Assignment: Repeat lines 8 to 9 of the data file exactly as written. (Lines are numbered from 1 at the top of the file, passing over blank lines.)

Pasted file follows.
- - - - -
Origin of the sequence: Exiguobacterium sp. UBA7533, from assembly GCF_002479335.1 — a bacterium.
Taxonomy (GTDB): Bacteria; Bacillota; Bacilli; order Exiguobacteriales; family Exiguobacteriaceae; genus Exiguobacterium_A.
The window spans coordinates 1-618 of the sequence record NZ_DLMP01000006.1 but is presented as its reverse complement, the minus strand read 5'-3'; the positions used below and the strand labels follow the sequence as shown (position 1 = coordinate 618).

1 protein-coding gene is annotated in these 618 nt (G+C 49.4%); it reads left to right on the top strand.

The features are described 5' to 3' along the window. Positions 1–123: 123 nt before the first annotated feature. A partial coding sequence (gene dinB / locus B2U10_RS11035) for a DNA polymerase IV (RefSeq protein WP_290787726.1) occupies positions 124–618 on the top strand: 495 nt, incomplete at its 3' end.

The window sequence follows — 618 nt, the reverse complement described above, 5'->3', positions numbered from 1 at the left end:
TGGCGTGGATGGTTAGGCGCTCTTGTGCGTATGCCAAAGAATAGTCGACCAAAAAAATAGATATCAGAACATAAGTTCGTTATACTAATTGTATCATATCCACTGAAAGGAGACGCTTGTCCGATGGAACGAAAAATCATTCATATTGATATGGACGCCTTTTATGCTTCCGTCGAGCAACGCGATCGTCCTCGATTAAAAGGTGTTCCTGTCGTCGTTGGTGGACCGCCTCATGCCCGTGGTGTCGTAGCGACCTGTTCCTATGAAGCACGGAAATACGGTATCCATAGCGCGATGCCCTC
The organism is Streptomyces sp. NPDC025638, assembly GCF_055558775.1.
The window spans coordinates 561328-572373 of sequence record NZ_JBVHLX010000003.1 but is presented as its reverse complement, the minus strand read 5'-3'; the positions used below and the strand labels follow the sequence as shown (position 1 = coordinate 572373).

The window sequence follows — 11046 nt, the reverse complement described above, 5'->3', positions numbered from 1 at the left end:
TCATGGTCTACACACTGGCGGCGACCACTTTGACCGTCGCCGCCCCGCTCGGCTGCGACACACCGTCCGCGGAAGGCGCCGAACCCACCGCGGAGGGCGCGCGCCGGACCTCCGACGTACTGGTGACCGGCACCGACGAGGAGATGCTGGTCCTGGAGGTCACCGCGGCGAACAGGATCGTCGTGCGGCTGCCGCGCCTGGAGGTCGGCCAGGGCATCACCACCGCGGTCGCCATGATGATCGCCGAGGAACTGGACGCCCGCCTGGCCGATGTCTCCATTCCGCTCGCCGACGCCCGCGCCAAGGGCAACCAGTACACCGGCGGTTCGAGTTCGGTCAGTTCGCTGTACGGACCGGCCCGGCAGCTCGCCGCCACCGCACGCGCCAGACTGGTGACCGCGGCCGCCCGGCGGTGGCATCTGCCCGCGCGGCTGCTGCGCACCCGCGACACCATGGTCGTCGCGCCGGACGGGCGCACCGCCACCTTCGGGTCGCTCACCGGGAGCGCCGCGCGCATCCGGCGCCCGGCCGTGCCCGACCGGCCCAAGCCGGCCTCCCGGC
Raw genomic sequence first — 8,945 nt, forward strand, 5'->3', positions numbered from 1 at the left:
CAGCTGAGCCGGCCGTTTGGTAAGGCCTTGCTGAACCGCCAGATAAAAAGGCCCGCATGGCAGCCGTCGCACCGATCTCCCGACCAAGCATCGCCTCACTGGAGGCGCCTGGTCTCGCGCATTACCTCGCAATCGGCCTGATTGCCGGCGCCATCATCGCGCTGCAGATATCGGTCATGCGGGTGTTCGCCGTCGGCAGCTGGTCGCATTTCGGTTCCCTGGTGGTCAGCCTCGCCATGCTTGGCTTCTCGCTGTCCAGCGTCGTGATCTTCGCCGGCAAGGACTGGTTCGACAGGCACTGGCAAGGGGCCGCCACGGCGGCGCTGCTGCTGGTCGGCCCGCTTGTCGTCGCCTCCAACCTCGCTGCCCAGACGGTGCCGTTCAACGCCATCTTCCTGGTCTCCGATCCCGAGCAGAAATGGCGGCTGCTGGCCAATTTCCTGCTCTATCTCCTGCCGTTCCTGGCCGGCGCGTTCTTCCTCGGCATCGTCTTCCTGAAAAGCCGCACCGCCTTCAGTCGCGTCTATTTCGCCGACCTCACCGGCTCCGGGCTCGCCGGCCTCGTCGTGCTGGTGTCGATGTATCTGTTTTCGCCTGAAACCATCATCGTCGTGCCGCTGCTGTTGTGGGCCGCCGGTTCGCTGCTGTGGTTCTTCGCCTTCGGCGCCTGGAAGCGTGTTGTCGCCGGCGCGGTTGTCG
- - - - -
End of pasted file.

The organism is Streptomyces sp. NPDC025638, assembly GCF_055558775.1.
The window spans coordinates 561328-572373 of sequence record NZ_JBVHLX010000003.1 but is presented as its reverse complement, the minus strand read 5'-3'; the positions used below and the strand labels follow the sequence as shown (position 1 = coordinate 572373).